In contrast, I argue that the international concern test is intersubjective. U.S. treaties can only be formed (or ratified, implemented, or applied) where the relevant actors at each stage (e.g., States in forming a treaty, the President and the Senate in ratifying it) share a belief that its subject-matter is international. Absent that understanding, the treaty will not be formed (or ratified, or implemented, or applied). Such views may coincide or divide depending on the context. Thus, the Supreme Court could agree that the Chemical Weapons Convention generally addressed a matter of international concern, even if they also agreed that the prosecution of Ms. Bond did not. Nor are these understandings fixed; issues need not be “purely” domestic (or international) for all time. Some topics such as human rights were once understood by States (and the President and the Senate) to be inappropriate subjects for treaty-making, but are now believed to be an essential aspect of international relations. Other topics such as Native American relations were once subject to extensive treaty treatment, but are now no longer accepted as appropriate subjects for U.S. treaties.

This article thus answers one of the longest running questions of U.S. foreign relations law. It confirms the existence of an international concern test, but locates its operation within the treaty process rather than in an externally-imposed laundry list of topics or criteria. In doing so, it provides an explanatory lens for a U.S. treaty practice that many label incoherent and suggests a need for more research on what conditions generate intersubjectivity (or its absence).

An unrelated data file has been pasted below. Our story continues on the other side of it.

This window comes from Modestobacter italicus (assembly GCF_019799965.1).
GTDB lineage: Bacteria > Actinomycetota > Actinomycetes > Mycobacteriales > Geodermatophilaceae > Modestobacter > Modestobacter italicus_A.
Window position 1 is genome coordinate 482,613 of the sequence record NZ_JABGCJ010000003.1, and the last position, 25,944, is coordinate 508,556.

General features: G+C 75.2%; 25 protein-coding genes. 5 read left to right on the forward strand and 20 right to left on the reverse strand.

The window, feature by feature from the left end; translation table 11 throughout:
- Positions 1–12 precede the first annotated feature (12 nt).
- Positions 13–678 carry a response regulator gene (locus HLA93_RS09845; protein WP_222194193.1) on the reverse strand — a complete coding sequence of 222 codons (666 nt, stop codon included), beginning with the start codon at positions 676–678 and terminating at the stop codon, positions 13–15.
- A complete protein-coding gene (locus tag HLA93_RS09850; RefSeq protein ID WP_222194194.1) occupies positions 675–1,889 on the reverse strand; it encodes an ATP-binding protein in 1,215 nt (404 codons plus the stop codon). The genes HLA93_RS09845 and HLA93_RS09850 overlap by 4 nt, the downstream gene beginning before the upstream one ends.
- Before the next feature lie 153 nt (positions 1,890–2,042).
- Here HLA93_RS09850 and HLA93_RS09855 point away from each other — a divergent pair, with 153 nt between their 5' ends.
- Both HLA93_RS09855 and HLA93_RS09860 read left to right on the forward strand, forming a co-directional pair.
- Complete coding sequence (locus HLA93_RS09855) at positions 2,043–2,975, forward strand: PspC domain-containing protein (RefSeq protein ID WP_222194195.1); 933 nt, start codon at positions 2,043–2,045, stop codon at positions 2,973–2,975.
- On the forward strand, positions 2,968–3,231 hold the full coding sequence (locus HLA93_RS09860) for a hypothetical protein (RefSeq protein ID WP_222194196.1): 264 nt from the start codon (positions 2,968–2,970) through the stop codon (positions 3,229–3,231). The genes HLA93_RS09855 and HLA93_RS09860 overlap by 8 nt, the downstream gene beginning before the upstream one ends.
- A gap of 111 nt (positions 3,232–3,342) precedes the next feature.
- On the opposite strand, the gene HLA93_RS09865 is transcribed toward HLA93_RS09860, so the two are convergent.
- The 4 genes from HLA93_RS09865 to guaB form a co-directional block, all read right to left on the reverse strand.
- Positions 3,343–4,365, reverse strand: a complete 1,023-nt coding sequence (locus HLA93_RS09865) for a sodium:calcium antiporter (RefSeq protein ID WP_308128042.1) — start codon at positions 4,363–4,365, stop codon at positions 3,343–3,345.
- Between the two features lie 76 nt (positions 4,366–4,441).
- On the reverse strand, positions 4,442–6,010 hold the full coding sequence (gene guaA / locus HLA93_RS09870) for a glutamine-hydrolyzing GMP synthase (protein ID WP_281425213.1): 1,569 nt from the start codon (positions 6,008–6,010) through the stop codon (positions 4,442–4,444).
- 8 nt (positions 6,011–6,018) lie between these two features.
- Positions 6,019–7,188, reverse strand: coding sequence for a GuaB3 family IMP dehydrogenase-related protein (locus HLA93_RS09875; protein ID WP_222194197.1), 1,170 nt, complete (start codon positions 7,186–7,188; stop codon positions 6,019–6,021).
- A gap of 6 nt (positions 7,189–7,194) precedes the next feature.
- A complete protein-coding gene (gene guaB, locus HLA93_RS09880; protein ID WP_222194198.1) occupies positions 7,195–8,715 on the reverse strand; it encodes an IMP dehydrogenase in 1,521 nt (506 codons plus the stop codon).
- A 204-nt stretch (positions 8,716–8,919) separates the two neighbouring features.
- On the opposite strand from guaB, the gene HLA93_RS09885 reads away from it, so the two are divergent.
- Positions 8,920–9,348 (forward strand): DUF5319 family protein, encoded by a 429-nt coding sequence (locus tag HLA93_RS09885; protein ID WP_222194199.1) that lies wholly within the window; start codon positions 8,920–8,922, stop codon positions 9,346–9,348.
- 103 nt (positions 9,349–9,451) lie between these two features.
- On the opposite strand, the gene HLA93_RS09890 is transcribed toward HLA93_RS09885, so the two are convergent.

Hostages and Human Dignity

by Jens David Ohlin

News reports indicate that Jordan is engaged in frantic negotiations with the Islamic State (ISIS) over a proposed hostage swap. Jordan is apparently willing to turn over a prisoner, would-be suicide bomber Sajida al-Rishawi, in exchange for ISIS releasing both a Jordanian air force pilot and a Japanese captive. For reasons that aren’t entirely clear, the deal appears to have collapsed.

Earlier video appeared to show that another Japanese hostage was murdered by ISIS–a development that provoked shock and outrage in Japan. ISIS hostage-takers had earlier demanded $200 million from the Japanese government in exchange for releasing the two Japanese nationals. Although Japan is not militarily engaged in the armed conflict against ISIS, the terrorist organization said that its actions were motivated by the financial assistance that Japan had pledged to the regional effort, though Japan clarified that the financial assistance was for non-military efforts. Unfortunately, that clarification did not dissuade ISIS from continuing to threaten the life of the remaining hostage.

It is unclear what policy Japan is following regarding negotiating with ISIS generally and paying ransom demands specifically.